Common sense suggests that there is no capacity to build and integrate so much capacity in such a short period of time. It is true that in recent years we have kept up a great pace (especially in photovoltaics) but supply chains are already starting to suffer. Only a very big change of pace, backed by a major injection of investment, could give us the right push to reach the necessary speed.
Stability and flexibility in the network.

The construction of all the aforementioned capacity is an important point. However, the integration of all this capacity into the system is also another drawback that marks this PNIEC as over-optimistic. At least by 2030.

Meeting storage targets is only the first of the prerequisites. In order to build a truly stable and efficient electricity system of these proportions, the transmission and distribution networks of our country must be transformed in the same way. Without it, we will be picking up pieces, very nice pieces, but they will not fit into the overall puzzle.


Finally, they say that there is no supply without demand. In this sector, the opposite seems to be the case. The recently published PNIEC estimates electricity production of 358,744 GWh in 2030, a far cry from current electricity demand.

The PNIEC envisages that part of this production will be exported to France. However, interconnection projects with our neighbouring country do not look very promising. They all entail high investments, as well as very long development and construction times. I don’t think we can rely on exports to free up excess electricity production that we don’t need within our borders.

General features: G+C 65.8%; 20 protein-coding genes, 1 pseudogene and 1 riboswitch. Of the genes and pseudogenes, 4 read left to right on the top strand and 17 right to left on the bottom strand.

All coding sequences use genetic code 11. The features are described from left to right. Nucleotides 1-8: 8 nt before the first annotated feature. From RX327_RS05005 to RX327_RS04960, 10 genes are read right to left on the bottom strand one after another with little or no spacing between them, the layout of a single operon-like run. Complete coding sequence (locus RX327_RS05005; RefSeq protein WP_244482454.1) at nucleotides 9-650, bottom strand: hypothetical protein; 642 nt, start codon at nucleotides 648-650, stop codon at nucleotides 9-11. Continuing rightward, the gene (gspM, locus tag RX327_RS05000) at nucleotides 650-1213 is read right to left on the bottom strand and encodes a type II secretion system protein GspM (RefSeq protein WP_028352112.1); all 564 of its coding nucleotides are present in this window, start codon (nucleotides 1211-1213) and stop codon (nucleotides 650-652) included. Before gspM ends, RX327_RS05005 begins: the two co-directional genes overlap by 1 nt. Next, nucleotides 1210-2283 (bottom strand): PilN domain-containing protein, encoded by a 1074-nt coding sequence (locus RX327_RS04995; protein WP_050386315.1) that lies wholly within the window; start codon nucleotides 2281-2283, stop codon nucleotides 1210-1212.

We must generate this demand by electrifying key sectors, such as industry, residential consumption and transport. Even on this last issue, the electrification of transport, the PNIEC errs on the side of optimism. It envisages an electric car fleet of 5.5 million units in 2030, compared to less than one million today.

Good leadership.

Although the PNIEC sets overly ambitious and probably unachievable targets for 2030, I do believe that it is the PNIEC we need. From here we have to solve the problems that we already know all too well in the industry, and also the executive and the regulatory companies.

Starting with regulatory simplification, incentivising electricity demand and ensuring the necessary grid integration mechanisms, it is possible to build an electricity system in which renewable energies are the main protagonists.

Along the way, we have the opportunity to develop a highly competitive Spanish industry and position Spain as an energy benchmark in Europe. Let’s keep working for it.

María Cañas is Director of projects at Grupo Arrate. From this position of responsibility, the different projects of Southland and Arrate Energías, two of the Group’s companies, are centralised.

Maria has been working in the energy sector for more than fifteen years. Trained as an industrial engineer, she has worked in different areas of the sector throughout her career, as head of the operation, maintenance and works area or assistant manager in project development.